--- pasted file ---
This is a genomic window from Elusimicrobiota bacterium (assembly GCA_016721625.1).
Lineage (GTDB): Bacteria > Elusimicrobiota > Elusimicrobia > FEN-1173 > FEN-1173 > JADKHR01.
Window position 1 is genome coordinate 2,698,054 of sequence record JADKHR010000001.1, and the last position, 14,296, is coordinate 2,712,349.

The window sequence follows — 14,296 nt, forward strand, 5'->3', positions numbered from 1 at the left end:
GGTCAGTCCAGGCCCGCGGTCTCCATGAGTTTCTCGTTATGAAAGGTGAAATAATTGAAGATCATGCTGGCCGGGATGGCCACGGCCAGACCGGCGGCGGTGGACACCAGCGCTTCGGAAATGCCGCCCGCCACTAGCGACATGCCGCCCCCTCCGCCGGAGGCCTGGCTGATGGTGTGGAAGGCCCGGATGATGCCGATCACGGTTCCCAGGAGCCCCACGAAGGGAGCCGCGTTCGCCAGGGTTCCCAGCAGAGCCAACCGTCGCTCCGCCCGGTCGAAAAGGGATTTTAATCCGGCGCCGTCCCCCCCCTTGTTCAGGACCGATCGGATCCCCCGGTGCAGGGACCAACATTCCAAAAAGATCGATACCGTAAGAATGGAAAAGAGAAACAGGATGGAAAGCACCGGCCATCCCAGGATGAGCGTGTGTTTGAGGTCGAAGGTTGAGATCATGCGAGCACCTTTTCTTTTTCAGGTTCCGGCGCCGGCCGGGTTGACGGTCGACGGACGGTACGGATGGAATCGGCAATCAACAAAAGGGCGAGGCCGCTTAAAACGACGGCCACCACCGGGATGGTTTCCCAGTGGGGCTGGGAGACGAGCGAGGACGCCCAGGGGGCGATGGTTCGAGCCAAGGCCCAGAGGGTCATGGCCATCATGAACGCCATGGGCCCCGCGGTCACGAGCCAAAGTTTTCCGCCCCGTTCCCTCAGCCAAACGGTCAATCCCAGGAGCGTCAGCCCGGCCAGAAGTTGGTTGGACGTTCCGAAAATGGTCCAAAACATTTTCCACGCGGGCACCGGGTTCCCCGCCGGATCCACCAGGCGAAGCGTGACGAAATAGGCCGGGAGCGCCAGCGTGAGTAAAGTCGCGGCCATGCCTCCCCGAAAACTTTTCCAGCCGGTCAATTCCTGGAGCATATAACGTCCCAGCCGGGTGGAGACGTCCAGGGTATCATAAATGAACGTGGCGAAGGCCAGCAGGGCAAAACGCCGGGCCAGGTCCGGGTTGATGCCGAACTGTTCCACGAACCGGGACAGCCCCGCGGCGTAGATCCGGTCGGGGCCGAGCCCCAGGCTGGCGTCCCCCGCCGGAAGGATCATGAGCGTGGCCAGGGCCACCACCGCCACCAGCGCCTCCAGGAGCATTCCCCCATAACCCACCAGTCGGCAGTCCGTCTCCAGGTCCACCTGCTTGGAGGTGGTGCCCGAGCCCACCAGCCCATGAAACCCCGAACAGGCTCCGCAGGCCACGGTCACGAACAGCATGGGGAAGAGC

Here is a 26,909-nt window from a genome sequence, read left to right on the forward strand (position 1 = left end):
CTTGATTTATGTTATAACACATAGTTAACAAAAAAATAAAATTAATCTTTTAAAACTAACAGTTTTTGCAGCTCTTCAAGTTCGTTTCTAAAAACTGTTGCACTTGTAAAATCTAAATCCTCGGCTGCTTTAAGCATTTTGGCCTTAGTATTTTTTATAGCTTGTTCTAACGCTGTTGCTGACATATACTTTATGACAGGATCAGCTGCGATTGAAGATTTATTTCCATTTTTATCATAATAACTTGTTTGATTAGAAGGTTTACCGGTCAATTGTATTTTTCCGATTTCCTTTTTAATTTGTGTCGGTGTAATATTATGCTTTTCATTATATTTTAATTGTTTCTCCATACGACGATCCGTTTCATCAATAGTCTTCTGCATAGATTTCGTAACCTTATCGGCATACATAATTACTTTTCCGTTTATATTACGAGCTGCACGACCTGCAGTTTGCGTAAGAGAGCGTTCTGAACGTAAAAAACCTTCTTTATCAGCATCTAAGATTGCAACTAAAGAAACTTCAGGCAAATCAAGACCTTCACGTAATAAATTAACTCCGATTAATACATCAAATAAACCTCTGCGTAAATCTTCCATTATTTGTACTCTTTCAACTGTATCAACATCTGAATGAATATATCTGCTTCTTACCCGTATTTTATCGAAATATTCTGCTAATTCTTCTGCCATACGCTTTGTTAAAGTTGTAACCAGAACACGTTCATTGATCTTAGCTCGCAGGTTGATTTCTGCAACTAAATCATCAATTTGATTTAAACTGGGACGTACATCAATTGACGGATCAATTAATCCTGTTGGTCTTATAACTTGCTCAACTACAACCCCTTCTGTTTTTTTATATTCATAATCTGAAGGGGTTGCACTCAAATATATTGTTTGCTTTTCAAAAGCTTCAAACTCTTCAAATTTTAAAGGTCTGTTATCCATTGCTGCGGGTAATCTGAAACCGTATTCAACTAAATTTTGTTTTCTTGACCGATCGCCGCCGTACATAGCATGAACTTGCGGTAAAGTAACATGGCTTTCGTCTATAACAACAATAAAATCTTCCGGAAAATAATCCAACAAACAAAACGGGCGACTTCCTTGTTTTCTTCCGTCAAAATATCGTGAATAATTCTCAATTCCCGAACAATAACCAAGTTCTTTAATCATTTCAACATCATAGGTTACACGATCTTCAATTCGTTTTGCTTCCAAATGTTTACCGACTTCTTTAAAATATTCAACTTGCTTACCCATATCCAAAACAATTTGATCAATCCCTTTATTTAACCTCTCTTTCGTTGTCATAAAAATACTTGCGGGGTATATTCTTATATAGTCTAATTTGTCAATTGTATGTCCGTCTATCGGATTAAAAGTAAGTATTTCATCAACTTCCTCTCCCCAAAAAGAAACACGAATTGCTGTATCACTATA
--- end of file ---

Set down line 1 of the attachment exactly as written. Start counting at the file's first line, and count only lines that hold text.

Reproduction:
This is a genomic window from Elusimicrobiota bacterium (assembly GCA_016721625.1).